Posted: Tue 13th Oct 2020
As the United Kingdom enters possibly the deepest recession for a generation, you, like most small business owners, are grappling with the dos and don'ts of how to manage your company's finances through a downturn.
'You do not get great sailors in calm waters'! The financial storm of COVID-19 rages on and the uncertainty your business is encountering will often feel insurmountable. The pressures on your time, energy and emotion as a small business owner will test your resilience to its limits. Today is the time embrace the challenge and ensure you are on top of your company's finances.
The below 'rule of six' will help you get your team's mindset aligned to the financial challenges ahead, and enable the implementation of the right decisions, at the right time, for the right reasons.
Your first must-do is to understand the one priority that will keep your business afloat: cash today. Have you got enough cash to cover your operating costs? Can you pay your team? Is your next tax bill covered? Are the payment terms of your key suppliers achievable? The goodwill of key stakeholders will be lost quickly if you cannot pay on time - and that will add to your stresses downstream.
Your second challenge is to force yourself to tear up current financial plans and set new high-level priorities around revenue, costs and cashflow to communicate to your team. Be prepared to do the same again every month until life settles down. This is not a kneejerk; this is about you setting a new course for your team.
Now to the main event: the need to set a course that aims to pre-empt any surprises lurking on the horizon and ensure the business avoids running out of cash anytime soon. This forecasting work will be invaluable in removing the emotive obstacles that may hinder you making decisive decisions later. Showing you are a leader who's not afraid to make tough moves that protect those team members owning the challenging times as their own, will be key to maintaining team morale.
To forecast you must have sight of and challenge the value of every cost. When revenue and cash receipts fall the temptation will be to slash every expense. That is not the controlled response. Instead you want to focus on cutting or eliminating the non-essentials and ring fence those costs needed to keep the business afloat. Luxury items can be removed with the goal of maximising cash now and building three to six months' cash reserve for the future.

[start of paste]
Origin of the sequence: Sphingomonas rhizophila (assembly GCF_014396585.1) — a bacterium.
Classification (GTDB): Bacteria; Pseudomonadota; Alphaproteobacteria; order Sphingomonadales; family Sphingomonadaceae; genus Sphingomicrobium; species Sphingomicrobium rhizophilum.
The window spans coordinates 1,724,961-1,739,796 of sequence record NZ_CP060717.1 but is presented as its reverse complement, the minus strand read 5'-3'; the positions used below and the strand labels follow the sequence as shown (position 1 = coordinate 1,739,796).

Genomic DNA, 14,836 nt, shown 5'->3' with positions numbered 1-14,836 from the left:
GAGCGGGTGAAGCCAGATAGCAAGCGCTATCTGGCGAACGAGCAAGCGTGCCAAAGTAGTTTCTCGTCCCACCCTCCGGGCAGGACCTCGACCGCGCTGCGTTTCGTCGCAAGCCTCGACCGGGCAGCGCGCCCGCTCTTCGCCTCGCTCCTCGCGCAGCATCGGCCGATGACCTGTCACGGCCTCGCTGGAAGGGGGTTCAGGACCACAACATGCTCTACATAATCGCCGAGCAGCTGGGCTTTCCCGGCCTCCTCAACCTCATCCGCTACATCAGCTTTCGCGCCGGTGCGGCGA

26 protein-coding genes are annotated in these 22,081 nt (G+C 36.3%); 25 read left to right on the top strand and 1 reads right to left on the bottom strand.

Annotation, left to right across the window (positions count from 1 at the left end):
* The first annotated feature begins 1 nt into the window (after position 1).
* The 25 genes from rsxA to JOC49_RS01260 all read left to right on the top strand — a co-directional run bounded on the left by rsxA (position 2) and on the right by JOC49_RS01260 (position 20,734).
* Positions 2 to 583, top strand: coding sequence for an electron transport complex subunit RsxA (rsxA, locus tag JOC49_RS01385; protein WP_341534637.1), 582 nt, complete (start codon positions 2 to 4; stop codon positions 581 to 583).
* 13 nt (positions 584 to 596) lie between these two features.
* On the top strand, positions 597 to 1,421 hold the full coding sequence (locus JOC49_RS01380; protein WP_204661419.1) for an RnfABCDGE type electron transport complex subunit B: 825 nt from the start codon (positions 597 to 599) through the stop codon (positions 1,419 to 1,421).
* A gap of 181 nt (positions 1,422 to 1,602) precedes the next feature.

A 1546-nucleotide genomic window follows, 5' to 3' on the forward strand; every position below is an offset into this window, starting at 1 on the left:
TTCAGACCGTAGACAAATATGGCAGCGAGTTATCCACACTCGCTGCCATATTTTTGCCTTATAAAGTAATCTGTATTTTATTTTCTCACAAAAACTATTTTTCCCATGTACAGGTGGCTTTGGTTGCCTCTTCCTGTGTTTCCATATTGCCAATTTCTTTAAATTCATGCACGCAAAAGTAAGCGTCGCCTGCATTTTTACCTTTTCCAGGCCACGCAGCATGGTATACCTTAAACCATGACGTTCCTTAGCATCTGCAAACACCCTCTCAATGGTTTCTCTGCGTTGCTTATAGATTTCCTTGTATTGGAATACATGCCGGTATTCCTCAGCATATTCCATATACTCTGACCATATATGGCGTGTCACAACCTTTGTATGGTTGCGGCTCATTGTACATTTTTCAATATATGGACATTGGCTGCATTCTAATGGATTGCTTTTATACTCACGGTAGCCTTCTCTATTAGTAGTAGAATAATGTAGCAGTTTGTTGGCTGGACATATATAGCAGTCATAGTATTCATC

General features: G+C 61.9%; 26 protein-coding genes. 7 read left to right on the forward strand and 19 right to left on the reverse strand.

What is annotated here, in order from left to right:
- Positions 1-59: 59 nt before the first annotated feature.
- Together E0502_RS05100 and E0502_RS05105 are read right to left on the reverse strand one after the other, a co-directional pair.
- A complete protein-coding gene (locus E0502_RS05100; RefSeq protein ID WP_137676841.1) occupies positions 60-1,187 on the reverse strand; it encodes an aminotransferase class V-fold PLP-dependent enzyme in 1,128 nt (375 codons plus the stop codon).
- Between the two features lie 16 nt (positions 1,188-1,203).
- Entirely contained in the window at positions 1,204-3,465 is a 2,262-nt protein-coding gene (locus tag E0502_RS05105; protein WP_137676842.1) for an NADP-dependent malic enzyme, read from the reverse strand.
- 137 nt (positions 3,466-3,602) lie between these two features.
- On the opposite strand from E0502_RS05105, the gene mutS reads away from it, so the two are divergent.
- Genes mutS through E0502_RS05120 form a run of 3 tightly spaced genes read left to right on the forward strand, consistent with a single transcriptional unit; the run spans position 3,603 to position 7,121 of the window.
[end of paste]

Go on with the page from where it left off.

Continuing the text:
Once revenue targets and costs have been challenged you will understand the cash gap and can begin to work creatively to bridge it. Focusing your forecasts around finding new ways to solve problems that your existing customers, team and suppliers are experiencing is the hallmark of a smart small business owner. Being aware of what is available to you in terms of government assistance, grants, business lending and tax relief (like R&D) could be your lifeline.
To keep the business on the right track, you should be on the pulse of your businesses finances every day. Having financial processes and cloud accounting technology in place to give you up-to-date financial information, quickly, is key. Your decision making depends on having real-time info. Equally, banks and other lenders can help you quicker when your numbers are up to date.
Now that you understand the way forward, everyone in your team must be aligned with a crisis mindset. Tough times demand that you all do a little more with less. Quick action requires you to know the financial position your business is facing every day. This focus will also enable you to report those small wins, which are important for motivation and positivity during a time that appears like it will last for ever.
Beyond you as the business owner, there are two types of people to look for to help you manage this crisis.
First are those that live and breathe the values of your organisation. They may not be your top performers; they will know all the ins and outs of the company, though. These guys are vital to understanding the impact of potential changes on the business. Often, they are the disgruntled ones, unhappy with the company's performance. These people are passionate and will point out the uncomfortable truths to you.
Second, a turnaround is also a real opportunity to find the next level of talent to help your business grow. Recognising the members of your team who are waiting for an opportunity and are excited to be part of taking the company forward is often enough to attract and retain the right people. Retention in a crisis cannot be about unaffordable salaries and bonuses. It is more about figuring out individuals' needs.
Good crisis managers actively look for these two types of people and find a way to get them involved in delivering the new financial plan.
A financial crisis is a time of uncertainty for everyone. Be prepared that the people you are working with today are unlikely to be the ones adding the most value and impact at the end of this crisis.
By following these six steps you will utilise the core skills that allow small businesses to excel - pivoting, being lean and cash focused - and with a fair wind leave this storm with more cash on hand to prepare for the upturn and opportunities ahead.